Thursday, August 18, 2005

Jump at the Pump

Think gasoline prices have been going up a lot lately? You'd be correct. A Washington Post article says the average price of a gallon of gas jumped by 18 cents in the past week, the biggest one-week jump since the Energy Department began compiling the data 15 years ago. The average national price of a gallon of regular was up 36 percent over a year ago.

And it could get worse:

Prices are rising partly because drivers are taking to the road during the summer's peak travel period. The increased demand for gas comes as supplies have tightened and refineries are grappling with problems that have cut production, analysts said.

Crude oil prices, the biggest component of gasoline prices, have been climbing as well and remain above $66 a barrel. In recent days, gasoline prices on the futures market have shot up even faster than oil, and that has translated into the rapid surge in prices at the pump.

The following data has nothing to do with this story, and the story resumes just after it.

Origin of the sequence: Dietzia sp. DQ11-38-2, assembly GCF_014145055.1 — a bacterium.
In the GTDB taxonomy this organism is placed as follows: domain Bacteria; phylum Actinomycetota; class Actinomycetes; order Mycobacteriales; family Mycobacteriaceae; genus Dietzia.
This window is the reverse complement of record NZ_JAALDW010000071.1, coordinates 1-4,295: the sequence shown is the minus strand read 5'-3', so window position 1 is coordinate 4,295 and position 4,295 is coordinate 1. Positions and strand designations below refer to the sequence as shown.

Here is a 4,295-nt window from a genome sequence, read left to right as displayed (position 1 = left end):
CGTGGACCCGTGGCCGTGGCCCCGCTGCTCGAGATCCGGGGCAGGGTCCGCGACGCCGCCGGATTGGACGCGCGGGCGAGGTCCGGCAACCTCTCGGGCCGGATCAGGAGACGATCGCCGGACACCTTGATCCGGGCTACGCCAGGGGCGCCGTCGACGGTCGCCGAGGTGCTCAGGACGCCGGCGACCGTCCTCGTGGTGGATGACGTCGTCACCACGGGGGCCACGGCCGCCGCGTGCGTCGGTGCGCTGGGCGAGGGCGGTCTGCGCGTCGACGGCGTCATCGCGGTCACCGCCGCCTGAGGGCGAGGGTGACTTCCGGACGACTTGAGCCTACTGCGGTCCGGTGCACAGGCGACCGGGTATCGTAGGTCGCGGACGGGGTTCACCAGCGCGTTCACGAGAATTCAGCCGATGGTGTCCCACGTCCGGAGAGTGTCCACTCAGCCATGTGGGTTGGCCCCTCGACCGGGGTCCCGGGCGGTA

Gasoline prices could climb another 5 to 15 cents through Labor Day even if oil prices do not rise, analysts said. Prices should fall after the holiday, when demand typically drops, said Tom Kloza, chief analyst for the Oil Price Information Service of Lakewood, N.J.

"I absolutely do not believe we will stay at these numbers," Kloza said.

And yet oil companies are reporting record profits:
The largest United States-based oil company, Exxon Mobil Corp., reported last month that its second-quarter profit was up 32 percent, to $7.64 billion.

But the L.A. Times reports oil prices dropped on Wednesday:
Crude oil prices fell nearly $3 a barrel Wednesday as new inventory and demand data eased concerns about summertime fuel supplies and traders pocketed profits from the oil market's dramatic run-up in recent weeks.

How long do you think it will take stations to adjust their prices downward?